Dog recovers from ‘worst neglect case’ local animal rescue has seen

Beauties and Beast's dog recovers, finds new home after two month recover in animal hospital
Beauties and Beast's dog recovers, finds new home after two month recover in animal hospital(KWCH12)
Published: Jan. 18, 2022 at 1:08 AM CST
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WICHITA, Kan. (KWCH) - After more than a two and a half months stay at Colorado State University’s animal hospital, a dog found chained in a south Wichita yard in late October returned home Sunday.

Volunteers with local animal rescue Beauties and Beasts said Chevelle, a four-year old Pitbull, suffered one of the worst cases of animal abuse and neglect they’ve ever seen.

“He was in such bad shape, he could barely lift his head,” Beauties and Beasts Vice President Randi Carter said. “His weight was so low and his body was so weak, it was that depleted of everything it needed to survive.”

Even the volunteers who rescued Chevlle didn’t anticipate the extent of the neglect he endured, as deep and infected wounds covered his body. More than half of his tongue was missing.

“The veterinarians came back and said the wounds were caused from thermal or chemical burns that happened inside his mouth and all over his body,” Carter said. “Whether or not someone poured that on him is unknown. They weren’t able to pin anything on the owner.”

Initially, Chevelle’s chances of surviving were low. But after two and a half months of extensive medical treatment and nearly $40,000 in medical bills, Chevelle made a miraculous recovery.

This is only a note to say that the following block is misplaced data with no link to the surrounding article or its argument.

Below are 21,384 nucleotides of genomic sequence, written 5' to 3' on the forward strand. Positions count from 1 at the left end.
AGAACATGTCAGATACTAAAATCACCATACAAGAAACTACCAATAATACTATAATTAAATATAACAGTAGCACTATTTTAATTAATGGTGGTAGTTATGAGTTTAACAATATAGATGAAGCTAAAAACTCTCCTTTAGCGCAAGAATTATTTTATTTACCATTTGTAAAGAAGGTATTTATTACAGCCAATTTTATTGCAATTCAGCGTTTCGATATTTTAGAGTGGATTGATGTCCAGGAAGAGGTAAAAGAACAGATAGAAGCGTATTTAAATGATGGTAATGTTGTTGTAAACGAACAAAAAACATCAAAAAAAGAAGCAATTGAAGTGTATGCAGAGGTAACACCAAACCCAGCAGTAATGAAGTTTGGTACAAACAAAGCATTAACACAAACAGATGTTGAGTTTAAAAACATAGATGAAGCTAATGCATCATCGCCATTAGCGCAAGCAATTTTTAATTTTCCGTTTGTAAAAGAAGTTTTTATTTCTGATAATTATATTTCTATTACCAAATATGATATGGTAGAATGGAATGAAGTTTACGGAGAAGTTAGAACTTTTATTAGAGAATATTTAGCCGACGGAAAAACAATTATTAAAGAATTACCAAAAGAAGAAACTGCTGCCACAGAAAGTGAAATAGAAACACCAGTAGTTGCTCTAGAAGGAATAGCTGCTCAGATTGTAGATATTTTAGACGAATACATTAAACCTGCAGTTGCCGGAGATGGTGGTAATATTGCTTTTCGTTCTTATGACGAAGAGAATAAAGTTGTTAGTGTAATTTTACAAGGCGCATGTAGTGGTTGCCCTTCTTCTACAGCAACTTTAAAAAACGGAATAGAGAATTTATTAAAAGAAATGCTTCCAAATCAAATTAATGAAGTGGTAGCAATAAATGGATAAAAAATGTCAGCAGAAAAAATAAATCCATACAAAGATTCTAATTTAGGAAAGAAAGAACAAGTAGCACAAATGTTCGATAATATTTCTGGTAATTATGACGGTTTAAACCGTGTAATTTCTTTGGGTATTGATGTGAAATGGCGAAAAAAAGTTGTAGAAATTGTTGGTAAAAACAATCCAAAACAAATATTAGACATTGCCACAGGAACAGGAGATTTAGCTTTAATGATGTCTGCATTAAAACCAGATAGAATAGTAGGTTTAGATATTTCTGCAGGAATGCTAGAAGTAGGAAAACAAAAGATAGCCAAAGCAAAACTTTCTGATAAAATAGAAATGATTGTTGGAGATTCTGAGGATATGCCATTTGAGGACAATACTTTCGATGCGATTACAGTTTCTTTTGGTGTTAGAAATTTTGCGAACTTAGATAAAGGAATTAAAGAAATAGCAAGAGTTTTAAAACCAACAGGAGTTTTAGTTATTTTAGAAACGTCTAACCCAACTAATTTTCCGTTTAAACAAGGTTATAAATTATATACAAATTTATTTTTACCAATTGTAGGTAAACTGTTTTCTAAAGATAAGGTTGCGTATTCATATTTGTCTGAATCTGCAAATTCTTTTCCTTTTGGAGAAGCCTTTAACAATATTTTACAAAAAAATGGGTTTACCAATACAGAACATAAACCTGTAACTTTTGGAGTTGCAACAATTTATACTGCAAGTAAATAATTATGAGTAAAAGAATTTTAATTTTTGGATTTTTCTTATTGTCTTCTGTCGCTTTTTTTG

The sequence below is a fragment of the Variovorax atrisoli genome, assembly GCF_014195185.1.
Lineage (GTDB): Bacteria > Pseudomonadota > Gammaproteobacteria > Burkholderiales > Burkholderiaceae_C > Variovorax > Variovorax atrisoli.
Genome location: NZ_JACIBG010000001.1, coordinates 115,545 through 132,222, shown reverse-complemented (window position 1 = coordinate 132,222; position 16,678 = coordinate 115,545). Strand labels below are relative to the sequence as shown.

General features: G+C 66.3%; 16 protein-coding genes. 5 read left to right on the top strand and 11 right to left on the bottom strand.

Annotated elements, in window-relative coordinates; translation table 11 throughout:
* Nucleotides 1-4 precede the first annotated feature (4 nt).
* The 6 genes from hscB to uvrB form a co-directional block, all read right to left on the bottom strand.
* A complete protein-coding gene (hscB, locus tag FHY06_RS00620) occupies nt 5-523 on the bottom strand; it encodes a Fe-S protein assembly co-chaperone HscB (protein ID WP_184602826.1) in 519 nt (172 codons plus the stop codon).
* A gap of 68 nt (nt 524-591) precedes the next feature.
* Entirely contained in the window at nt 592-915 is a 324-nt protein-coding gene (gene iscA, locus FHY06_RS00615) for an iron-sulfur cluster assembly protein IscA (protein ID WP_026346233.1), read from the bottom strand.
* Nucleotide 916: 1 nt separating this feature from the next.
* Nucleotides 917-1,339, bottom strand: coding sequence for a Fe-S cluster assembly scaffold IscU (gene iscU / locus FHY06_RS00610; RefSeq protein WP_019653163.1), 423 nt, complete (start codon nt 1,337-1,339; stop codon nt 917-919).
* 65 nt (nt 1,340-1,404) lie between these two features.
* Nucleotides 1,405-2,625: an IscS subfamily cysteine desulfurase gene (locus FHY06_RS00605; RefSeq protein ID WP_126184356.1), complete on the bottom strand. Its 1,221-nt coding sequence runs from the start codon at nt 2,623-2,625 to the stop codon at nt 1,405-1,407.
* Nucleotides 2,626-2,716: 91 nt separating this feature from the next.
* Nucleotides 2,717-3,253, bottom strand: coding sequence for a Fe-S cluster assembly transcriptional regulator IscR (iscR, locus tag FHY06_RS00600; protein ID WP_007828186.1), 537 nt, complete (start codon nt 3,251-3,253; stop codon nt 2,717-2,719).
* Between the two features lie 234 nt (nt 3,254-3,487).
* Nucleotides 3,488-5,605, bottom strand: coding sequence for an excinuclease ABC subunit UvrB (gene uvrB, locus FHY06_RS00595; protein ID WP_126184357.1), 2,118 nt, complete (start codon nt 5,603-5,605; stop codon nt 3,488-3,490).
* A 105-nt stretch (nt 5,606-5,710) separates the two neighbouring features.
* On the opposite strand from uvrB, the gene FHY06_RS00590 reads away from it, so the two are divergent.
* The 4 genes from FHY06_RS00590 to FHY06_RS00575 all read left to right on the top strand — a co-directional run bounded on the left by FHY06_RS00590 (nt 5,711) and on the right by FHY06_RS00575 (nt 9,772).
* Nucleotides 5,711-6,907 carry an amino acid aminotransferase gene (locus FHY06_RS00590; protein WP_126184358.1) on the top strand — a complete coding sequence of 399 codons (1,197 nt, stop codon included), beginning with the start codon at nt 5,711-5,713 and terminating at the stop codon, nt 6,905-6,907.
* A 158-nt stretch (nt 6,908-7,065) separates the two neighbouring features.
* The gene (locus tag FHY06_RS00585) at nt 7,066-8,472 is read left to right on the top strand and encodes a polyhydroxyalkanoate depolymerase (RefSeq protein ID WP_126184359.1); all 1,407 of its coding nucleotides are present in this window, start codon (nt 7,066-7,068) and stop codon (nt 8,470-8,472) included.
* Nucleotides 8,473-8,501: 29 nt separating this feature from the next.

“The hours put into fundraising and driving back and forth, all of that doesn’t matter,” Carter said. “He gets to finally be a dog, he wasn’t a dog’s worth every second.”

On Sunday, Chevelle was reunited with the volunteer who rescued him from the backyard, who decided to adopt him.

“When I picked him up in the backyard, there was no life in his eyes,” Nichol Scrivner, a longtime volunteer with the non-profit, said. “I dropped him off at the urgent care and promised if he lived he would have a home.”

While Chevelle still has a few months until his wounds are completely recovered, he can now start a new life in a loving home.

“I want him to be that advocate for chain dogs, to know that there is hope,” Scrivner said. “We just need everyone out there to say something if they see something.”

Chevelle is the rescue’s most expensive case to date, and the organization said it still has about $10,000 left to pay in medical bills. You can donate to help Beauties and Beasts Rescue with Chevelle’s medical expenses here.

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